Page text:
what3words: the future of driverless navigation?
Technology and Business
One year ago, we spoke to Giles Rhys Jones, what3words’ Chief Marketing Officer, to better understand how navigation and navigation tech, was adapting for the modern world. Our staff writer Phil explores what has changed in this time.
Looking ahead to a future where our pizzas might arrive that bit warmer thanks to the driver not getting lost in the field next door, we’ll be asking:
what3words is a simple way of navigating to a very precise location, swapping complicated grid references like GPS coordinates [I assume] for three random words. These words are the decoded using an app, giving the location down to 3 x 3m squares – less exact than GPS but often way better than just a street address. It is designed for a variety of applications, from emergency response to navigation and delivery in areas with limited postal information.
However, it isn’t easily understandable for everyday use by humans. For example, your location could be “tree.dog.house”, which is nonsense to a person, but makes perfect sense to a computer with the correct decoding software, which can then be displayed on a map for humans to understand. This makes what3words very much a tech-oriented way of navigating.
Is anyone using what3words yet?
Car manufacturers certainly seem to have seen the precision benefits that what3words offers. Indian and Chinese carmakers Tata Motors and WM Motors are now beginning to incorporate the system into car navigation technologies, while Ford and Mercedes Benz have already been using the app for some time.
Vitally, it is the options this brings for voice command that seems most appealing to drivers. As what3words founder Chris Sheldrick says, “We have increasingly come to expect a level of connectivity and services that matches our smartphone’s and home voice assistant levels of accuracy.” Chief Marketing Officer Giles Rhys Jones agrees: “It’s a perfect solution for drone deliveries and autonomous vehicles”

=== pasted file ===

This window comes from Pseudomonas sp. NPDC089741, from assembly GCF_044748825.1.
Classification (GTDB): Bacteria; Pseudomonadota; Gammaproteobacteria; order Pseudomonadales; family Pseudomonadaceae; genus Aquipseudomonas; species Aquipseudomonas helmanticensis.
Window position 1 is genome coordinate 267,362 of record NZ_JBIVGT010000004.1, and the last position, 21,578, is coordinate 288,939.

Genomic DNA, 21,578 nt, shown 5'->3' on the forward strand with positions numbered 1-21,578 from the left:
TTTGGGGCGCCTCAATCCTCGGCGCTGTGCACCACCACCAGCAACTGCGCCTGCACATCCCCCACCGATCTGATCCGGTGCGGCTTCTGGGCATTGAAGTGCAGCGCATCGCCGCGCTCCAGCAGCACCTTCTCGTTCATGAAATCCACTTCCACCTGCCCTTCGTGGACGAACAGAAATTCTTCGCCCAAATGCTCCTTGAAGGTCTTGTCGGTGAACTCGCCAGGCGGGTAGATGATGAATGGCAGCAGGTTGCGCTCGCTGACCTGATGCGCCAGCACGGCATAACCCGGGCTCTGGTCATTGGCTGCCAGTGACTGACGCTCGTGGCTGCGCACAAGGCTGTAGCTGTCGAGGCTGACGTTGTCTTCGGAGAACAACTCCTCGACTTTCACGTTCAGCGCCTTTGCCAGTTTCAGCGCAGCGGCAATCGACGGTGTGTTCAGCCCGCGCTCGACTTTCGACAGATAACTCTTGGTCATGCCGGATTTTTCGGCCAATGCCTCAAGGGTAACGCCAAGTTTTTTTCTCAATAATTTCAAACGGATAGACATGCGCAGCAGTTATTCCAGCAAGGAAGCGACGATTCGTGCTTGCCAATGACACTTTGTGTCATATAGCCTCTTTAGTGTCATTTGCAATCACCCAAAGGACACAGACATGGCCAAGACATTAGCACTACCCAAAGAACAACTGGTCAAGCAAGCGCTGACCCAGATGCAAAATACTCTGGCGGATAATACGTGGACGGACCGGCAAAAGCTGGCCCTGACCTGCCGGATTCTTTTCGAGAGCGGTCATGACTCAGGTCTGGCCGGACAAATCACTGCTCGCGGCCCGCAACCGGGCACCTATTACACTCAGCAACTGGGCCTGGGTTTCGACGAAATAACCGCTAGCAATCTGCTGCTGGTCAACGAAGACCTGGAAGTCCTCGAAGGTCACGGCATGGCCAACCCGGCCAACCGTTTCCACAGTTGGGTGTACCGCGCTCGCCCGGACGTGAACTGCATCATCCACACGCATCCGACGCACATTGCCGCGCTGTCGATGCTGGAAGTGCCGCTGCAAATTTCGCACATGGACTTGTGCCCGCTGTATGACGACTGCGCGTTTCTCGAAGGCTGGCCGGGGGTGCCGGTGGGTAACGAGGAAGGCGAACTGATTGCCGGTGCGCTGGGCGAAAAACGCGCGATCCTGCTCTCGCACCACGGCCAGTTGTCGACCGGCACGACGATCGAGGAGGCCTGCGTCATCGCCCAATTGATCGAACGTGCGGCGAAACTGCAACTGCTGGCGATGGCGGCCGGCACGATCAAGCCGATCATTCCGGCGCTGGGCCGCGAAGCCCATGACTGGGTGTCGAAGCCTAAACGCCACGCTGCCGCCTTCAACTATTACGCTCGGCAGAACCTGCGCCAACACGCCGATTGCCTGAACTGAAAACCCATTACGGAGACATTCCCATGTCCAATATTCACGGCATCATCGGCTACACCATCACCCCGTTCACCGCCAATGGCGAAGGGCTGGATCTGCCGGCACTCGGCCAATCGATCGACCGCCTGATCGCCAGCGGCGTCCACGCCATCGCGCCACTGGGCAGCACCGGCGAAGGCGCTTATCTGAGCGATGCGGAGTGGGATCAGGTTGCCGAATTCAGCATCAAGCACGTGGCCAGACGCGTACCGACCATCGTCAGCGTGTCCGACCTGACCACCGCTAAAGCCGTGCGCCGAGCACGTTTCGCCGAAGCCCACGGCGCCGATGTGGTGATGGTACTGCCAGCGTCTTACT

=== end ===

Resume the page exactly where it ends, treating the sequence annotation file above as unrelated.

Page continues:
It is true that, as Giles explained, “an autonomous vehicle will need an incredibly precise location to know where to end its journey, far more so than a street address allows," but why would an autonomous vehicle use what3words over GPS co-ordinates which could be easily programmed and understood the computer-powered car?
The answer to this is simple – humans. Though many journeys could be made without direction, or using stored locations, humans will still need a way to accurately convey a new, precise, destination to driverless cars of the future.
And for this, what3words has proved incredibly useful. Three-word addresses are 25% faster to enter by voice than street addresses and can now be entered in 35 languages. Emmanuele Spera, CEO and co-founder of Next Future Transportation, is convinced of its benefits. “what3words is fundamental for driverless cars to be a success,” he says, “you can’t call a driverless car and explain where the precise entrance to your apartment block is.” Similarly, you can’t explain to an AV where you are waiting for collection if it’s arrived at the wrong spot. Precise communication is needed for a driverless future to become our reality, and though autonomous vehicles could handle GPS co-ordinates, humans cannot.